Again, thinking about things that happened to you since the last update in 2003, you had that great reunion with your teammates for the Canadiens' 100th anniversary, skating in a warmup in full gear at the Bell Centre. Since they were so much a part of the book, did you give that event some thought as well for the new chapter?
Well, actually, no I didn't, although I could have. It would have been a much shorter story. But it was a special moment, I know, for me and I'm pretty sure for every other player, too. And I didn't expect that.
I hadn't been on the ice wearing goalie equipment since the last game I played with the Canadiens in '79 and I wasn't crazy about going on the ice with it. And this wasn't going to be my equipment, it was Carey Price's equipment and I didn't know whether anything was going to fit and be comfortable enough in terms of balance in order to skate. I don't know if you remember a ceremony the Canadiens had as part of their 75th anniversary and Aurel Joliat came out on the ice. He was about 85 at the time, skating around, and he didn't see very well. He hit the carpet and fell and everybody in the arena was just holding their breath that he really didn't hurt himself.
I think everybody since that time has had that memory in their mind, that if you go out on the ice with your equipment on, just make sure that you can deal with it. There are some players who are coaching who are on the ice every day and there are others who haven't skated in 20 years you can lose your sense of balance and confidence. So I wasn't sure. I was almost sure I wasn't going to go out with equipment and I told the guy organizing it that the chances were no, or very unlikely. But I told him I would go on the ice at 1:00 p.m., they would have all the equipment there for me and I would see what it felt like and if I felt like I could handle it, I would go out in the evening. But it wasn't at all clear until then. So I did it at 1, and it wasn't so bad.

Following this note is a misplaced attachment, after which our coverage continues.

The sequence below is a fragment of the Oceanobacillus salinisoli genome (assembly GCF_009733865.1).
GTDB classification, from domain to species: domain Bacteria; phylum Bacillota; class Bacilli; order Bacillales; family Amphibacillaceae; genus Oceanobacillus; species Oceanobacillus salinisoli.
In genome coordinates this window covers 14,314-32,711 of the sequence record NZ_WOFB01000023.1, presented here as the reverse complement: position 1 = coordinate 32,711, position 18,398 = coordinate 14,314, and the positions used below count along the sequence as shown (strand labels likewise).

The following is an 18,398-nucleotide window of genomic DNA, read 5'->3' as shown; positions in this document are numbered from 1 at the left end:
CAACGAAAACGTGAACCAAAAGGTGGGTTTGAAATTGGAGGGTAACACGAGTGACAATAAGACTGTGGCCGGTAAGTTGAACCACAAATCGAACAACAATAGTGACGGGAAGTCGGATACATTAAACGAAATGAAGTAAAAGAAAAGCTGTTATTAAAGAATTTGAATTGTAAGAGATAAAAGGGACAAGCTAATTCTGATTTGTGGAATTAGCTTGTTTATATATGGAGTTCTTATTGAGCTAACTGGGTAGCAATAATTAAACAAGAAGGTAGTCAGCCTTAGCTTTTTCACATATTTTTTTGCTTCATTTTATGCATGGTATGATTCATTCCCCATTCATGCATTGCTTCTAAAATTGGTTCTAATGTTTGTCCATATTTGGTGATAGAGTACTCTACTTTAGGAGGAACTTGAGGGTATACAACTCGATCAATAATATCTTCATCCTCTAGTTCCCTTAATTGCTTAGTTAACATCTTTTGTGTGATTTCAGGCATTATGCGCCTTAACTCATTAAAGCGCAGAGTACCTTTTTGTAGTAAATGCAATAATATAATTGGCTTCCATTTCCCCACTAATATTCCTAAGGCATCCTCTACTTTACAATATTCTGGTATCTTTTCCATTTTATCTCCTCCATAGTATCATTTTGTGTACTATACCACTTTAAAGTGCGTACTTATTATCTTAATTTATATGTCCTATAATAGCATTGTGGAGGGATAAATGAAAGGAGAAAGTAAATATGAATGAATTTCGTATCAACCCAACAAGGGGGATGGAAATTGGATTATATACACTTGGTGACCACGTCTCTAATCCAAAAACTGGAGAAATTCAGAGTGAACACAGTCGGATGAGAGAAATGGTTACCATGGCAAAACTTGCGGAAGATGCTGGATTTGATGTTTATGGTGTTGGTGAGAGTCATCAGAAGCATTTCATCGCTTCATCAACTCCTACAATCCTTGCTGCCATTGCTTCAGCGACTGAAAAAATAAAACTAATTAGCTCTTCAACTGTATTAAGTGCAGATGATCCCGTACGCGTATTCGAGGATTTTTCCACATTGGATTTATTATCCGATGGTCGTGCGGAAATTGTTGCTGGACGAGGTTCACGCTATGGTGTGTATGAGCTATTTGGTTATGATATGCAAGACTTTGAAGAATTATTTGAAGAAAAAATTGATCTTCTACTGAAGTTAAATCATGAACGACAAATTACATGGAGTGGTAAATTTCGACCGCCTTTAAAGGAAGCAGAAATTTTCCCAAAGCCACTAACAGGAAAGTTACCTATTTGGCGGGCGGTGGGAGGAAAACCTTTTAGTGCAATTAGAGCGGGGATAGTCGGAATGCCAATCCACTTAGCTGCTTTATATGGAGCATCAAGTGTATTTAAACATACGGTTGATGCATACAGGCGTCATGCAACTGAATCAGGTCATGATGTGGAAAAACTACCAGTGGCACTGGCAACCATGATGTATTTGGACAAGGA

When we went out that night, I was totally shocked at the reaction of the crowd. When you play, there's all that crowd noise but you're so absorbed in the game that you almost don't hear the sound. And when I came out, I was the last one, and coming from the back corridor and hearing the crowd and then seeing it, it was, "Oh, my heavens! This is unbelievable!" I thought it was going to be one of those experiences of where, "This is not something to enjoy while you're out there. This is to survive the moment while you're out there to enjoy afterwards." That was my pep talk to myself. But as soon as I got out onto that ice, it was just fun. Forget waiting for it to be fun later. It was a fun then.
The other part that was kind of interesting was that I thought what I would do would be to go out into the crease and not much would happen and I'd end up leaning on my stick [the classic, oft-photographed Dryden pose -- SH]. As I was waiting in the back hallway, I realized I couldn't lean on my stick. Why? Because the gloves were too big. Gloves are so much bigger now than they were that in order to lean on my stick, the gloves were up and covering my face and I'd be propping my head up on my stick rather than leaning down on it.
But that was a totally unexpected moment.
And in the dressing room beforehand, did all your teammates exhibit the same personalities and resume playing those wonderful roles you describe so well in the book that they assumed 35 years ago?
Yeah, pretty much. And it's the good part -- and sometimes for people, it's the not-so-good part. That isn't them any longer and for some people, it's not who they want to be. They have moved to a different kind of person, but so long as it's for a short period of time -- and I think that's why some people don't go back to reunions; it's "That really wasn't me then, it's the role I needed that was available on the team, it was the role I played, and I kind of enjoyed doing that but it wasn't really me and I'm much more me now and I don't really want to go back." But yes, Guy Lapointe [the club's top practical jokester -- SH], everybody is sitting around waiting for Lapointe to do something, and for poor Lapointe, he had to come up with something new and maniacal in order to satisfy the memory of it all. So the pressure's on him. The rest of us just sit around as a good audience.